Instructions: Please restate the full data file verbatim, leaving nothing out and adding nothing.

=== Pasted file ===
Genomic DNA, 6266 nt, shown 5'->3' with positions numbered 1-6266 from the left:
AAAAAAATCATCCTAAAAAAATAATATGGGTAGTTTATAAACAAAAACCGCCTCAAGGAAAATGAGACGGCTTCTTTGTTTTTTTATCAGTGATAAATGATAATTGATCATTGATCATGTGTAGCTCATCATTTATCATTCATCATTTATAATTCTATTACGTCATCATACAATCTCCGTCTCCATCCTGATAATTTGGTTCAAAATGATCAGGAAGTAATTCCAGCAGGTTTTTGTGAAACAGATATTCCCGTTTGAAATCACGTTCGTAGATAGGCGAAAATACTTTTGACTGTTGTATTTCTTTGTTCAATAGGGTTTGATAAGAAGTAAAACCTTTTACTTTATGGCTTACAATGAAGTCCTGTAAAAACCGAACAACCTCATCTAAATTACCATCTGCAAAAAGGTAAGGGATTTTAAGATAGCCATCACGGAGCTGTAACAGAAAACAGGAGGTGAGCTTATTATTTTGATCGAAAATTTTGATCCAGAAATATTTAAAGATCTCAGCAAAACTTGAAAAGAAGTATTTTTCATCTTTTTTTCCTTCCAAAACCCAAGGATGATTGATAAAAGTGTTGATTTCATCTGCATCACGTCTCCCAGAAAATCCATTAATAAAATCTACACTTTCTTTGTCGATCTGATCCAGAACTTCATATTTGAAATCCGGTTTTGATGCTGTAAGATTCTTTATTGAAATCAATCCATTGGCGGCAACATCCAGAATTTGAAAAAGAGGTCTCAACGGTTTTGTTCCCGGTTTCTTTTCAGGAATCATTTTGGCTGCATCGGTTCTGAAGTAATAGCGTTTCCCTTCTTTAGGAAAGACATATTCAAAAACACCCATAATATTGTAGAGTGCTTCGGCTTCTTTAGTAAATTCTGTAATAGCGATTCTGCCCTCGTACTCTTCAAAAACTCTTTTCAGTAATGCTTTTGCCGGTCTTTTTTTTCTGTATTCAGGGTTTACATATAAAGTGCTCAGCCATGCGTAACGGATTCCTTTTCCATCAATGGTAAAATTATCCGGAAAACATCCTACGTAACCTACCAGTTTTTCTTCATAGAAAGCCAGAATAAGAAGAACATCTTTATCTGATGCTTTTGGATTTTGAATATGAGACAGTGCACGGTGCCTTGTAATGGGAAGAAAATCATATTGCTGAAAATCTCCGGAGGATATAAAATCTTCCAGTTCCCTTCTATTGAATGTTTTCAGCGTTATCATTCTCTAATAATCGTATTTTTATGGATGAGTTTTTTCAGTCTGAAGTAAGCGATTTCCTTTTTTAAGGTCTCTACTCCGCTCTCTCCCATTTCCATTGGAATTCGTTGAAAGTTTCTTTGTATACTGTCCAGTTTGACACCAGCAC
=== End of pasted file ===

Genomic DNA, 6266 nt, shown 5'->3' with positions numbered 1-6266 from the left:
AAAAAAATCATCCTAAAAAAATAATATGGGTAGTTTATAAACAAAAACCGCCTCAAGGAAAATGAGACGGCTTCTTTGTTTTTTTATCAGTGATAAATGATAATTGATCATTGATCATGTGTAGCTCATCATTTATCATTCATCATTTATAATTCTATTACGTCATCATACAATCTCCGTCTCCATCCTGATAATTTGGTTCAAAATGATCAGGAAGTAATTCCAGCAGGTTTTTGTGAAACAGATATTCCCGTTTGAAATCACGTTCGTAGATAGGCGAAAATACTTTTGACTGTTGTATTTCTTTGTTCAATAGGGTTTGATAAGAAGTAAAACCTTTTACTTTATGGCTTACAATGAAGTCCTGTAAAAACCGAACAACCTCATCTAAATTACCATCTGCAAAAAGGTAAGGGATTTTAAGATAGCCATCACGGAGCTGTAACAGAAAACAGGAGGTGAGCTTATTATTTTGATCGAAAATTTTGATCCAGAAATATTTAAAGATCTCAGCAAAACTTGAAAAGAAGTATTTTTCATCTTTTTTTCCTTCCAAAACCCAAGGATGATTGATAAAAGTGTTGATTTCATCTGCATCACGTCTCCCAGAAAATCCATTAATAAAATCTACACTTTCTTTGTCGATCTGATCCAGAACTTCATATTTGAAATCCGGTTTTGATGCTGTAAGATTCTTTATTGAAATCAATCCATTGGCGGCAACATCCAGAATTTGAAAAAGAGGTCTCAACGGTTTTGTTCCCGGTTTCTTTTCAGGAATCATTTTGGCTGCATCGGTTCTGAAGTAATAGCGTTTCCCTTCTTTAGGAAAGACATATTCAAAAACACCCATAATATTGTAGAGTGCTTCGGCTTCTTTAGTAAATTCTGTAATAGCGATTCTGCCCTCGTACTCTTCAAAAACTCTTTTCAGTAATGCTTTTGCCGGTCTTTTTTTTCTGTATTCAGGGTTTACATATAAAGTGCTCAGCCATGCGTAACGGATTCCTTTTCCATCAATGGTAAAATTATCCGGAAAACATCCTACGTAACCTACCAGTTTTTCTTCATAGAAAGCCAGAATAAGAAGAACATCTTTATCTGATGCTTTTGGATTTTGAATATGAGACAGTGCACGGTGCCTTGTAATGGGAAGAAAATCATATTGCTGAAAATCTCCGGAGGATATAAAATCTTCCAGTTCCCTTCTATTGAATGTTTTCAGCGTTATCATTCTCTAATAATCGTATTTTTATGGATGAGTTTTTTCAGTCTGAAGTAAGCGATTTCCTTTTTTAAGGTCTCTACTCCGCTCTCTCCCATTTCCATTGGAATTCGTTGAAAGTTTCTTTGTATACTGTCCAGTTTGACACCAGCAC